“The challenges facing African Americans in the legal profession are beyond role modeling,” argues Howze.
Finally, men are significantly more likely than women to believe that “progress for black Americans now depends more on economic change than on legal change” (4.6 men, 3.9 women). Neither men nor women nor graduates from the pre-2000 era report agree with this statement as much as those who responded to the 2000 survey, where the average level of agreement nearly passed “somewhat agree” (4.9). This last result provides some support for the view that the economic progress many black lawyers made during the Obama years has not translated into the kind of racial progress that black women in particular would like to see. This may in turn help explain why respondents remain only guardedly optimistic about the future for black lawyers (4.7), a response that is identical to what was found in the 2000 survey.
The Obama effect
This ambivalence is evident in respondents’ views about the effect of the Obama presidency. As Figure 2 demonstrates, none of the statements about the beneficial effects of Obama’s election garnered strong agreement of 5 or more on the survey’s seven-point scale, with only the statement that having the nation’s first black president “improved perceptions about the leadership potential of black lawyers” coming close to this level (4.7). Not surprisingly, those in the post-2000 era were significantly more likely to agree that Obama’s election inspired more blacks to go to law school, since many of those graduating in this era may be among this group and are certainly more likely to know others who are. None of the other three questions relating to the direct benefit of Obama’s presidency for black lawyers garnered more than mild agreement, with two of the three eliciting even less support.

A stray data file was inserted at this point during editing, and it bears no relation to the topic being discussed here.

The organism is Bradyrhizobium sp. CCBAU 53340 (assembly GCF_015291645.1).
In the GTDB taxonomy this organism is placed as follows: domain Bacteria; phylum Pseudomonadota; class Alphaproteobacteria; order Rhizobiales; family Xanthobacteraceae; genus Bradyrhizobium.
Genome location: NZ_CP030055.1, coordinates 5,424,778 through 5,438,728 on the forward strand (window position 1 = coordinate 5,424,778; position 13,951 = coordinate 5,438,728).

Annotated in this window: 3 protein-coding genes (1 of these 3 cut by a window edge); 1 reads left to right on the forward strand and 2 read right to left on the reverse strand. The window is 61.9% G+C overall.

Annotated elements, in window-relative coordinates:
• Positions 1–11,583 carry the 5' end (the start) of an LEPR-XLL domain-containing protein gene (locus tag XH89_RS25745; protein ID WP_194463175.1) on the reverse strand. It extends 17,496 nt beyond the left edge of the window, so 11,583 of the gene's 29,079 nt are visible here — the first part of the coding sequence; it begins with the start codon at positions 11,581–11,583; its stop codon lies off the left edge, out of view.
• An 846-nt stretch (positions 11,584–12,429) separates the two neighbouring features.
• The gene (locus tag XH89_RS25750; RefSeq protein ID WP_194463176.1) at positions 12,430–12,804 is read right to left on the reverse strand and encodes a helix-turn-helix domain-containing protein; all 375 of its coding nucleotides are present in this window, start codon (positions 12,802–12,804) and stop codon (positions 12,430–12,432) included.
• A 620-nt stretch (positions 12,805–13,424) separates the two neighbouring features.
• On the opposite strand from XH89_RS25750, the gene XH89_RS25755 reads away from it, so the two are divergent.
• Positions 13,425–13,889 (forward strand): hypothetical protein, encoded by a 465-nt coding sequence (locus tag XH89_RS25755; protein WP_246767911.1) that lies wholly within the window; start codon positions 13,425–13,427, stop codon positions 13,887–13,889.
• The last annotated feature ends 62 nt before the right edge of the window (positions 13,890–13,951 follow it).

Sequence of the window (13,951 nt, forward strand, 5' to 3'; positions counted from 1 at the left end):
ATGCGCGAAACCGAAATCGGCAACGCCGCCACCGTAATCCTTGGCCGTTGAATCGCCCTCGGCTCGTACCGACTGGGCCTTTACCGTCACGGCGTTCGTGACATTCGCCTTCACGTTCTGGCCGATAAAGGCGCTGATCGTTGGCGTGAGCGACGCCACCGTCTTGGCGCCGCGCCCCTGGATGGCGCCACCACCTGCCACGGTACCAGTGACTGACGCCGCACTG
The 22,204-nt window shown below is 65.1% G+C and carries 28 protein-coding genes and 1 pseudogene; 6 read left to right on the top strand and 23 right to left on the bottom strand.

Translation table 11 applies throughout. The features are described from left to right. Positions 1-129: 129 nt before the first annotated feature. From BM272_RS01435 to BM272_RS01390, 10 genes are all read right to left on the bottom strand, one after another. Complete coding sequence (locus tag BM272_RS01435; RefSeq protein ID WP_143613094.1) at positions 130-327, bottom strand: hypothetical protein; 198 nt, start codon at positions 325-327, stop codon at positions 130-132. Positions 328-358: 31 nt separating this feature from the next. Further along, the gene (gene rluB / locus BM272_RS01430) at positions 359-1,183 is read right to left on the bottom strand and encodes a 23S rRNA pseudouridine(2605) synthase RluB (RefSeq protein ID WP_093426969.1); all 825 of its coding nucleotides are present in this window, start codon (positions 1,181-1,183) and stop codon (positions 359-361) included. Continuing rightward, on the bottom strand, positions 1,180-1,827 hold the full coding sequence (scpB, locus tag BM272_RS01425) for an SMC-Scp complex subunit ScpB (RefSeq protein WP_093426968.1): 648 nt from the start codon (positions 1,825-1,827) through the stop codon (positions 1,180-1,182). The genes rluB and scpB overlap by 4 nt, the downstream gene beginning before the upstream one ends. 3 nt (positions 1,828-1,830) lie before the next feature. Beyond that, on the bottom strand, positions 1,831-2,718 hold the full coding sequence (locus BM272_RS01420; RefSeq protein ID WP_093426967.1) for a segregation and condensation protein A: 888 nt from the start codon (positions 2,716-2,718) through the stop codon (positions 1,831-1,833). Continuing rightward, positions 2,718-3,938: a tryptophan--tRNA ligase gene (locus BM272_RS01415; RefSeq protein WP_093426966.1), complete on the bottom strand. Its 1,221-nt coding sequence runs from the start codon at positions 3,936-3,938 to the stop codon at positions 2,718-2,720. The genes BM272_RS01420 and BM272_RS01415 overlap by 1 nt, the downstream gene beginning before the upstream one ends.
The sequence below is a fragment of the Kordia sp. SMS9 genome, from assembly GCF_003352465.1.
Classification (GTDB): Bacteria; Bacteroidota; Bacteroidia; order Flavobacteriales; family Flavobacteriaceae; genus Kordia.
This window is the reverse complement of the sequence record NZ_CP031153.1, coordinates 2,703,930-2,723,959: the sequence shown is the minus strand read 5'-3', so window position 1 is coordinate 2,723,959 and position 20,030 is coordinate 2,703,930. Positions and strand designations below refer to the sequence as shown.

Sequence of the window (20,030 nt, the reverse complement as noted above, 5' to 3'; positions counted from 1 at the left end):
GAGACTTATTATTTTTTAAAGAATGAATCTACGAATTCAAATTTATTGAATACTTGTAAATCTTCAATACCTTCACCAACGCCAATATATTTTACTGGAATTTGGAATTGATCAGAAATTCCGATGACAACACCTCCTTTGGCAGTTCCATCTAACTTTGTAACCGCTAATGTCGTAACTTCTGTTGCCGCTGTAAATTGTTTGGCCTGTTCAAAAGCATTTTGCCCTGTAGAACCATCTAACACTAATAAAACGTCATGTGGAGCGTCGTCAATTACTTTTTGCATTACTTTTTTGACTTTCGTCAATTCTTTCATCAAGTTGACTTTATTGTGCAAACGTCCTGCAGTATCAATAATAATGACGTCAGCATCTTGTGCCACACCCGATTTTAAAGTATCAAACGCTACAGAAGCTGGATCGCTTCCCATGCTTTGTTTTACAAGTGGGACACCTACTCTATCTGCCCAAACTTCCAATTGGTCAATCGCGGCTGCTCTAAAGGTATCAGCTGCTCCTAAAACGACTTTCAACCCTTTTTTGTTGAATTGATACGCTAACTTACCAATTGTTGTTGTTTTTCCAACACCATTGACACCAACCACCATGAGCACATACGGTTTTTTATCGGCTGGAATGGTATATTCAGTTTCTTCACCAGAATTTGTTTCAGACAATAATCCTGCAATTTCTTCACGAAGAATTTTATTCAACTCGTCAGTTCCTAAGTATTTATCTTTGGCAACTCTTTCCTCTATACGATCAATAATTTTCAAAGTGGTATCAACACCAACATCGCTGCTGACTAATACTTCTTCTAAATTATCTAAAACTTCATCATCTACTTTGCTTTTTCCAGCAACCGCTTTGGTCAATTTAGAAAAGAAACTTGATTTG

Figure 2. Impact of the election of the first African American president
Reflecting on the importance of the Obama presidency to black lawyers, Daniels concedes that “it’s a very complicated subject.” In his view, there have indeed been positive effects for black lawyers, but we should not mistake this modest progress for racial equality:
No matter what they thought about his political views, people recognized President Obama’s high level of intellect and the ability to address and really think through complicated problems. That part of what he represented was really significant and important for black lawyers because in law, confidence and perception is so critical. For your colleagues and your clients to have confidence in you is really the sauce that drives your ability to succeed in a law firm environment.
The other part that is a lot more complicated is the degree to which people make a personal attachment to you and don’t put on top of that racial stereotypes. And this goes back to African American lawyers having this other requirement of creating an atmosphere of comfort in addition to being technically proficient. What’s complicated about the Obama legacy is you see a brilliant African American who becomes president and who is obviously technically very proficient and is just a brilliant guy, and then you see that much of the resistance to him as a person is built on a stereotype that this guy is “aloof.” Everybody talks about all of the emotional effects of Obama being president and people feeling proud and the fact that the country did it, etc., which is great. Everybody recognizes the guy is brilliant whether they agree with him politically or not. But there remains that air of discomfort that he and other African American lawyers are up against.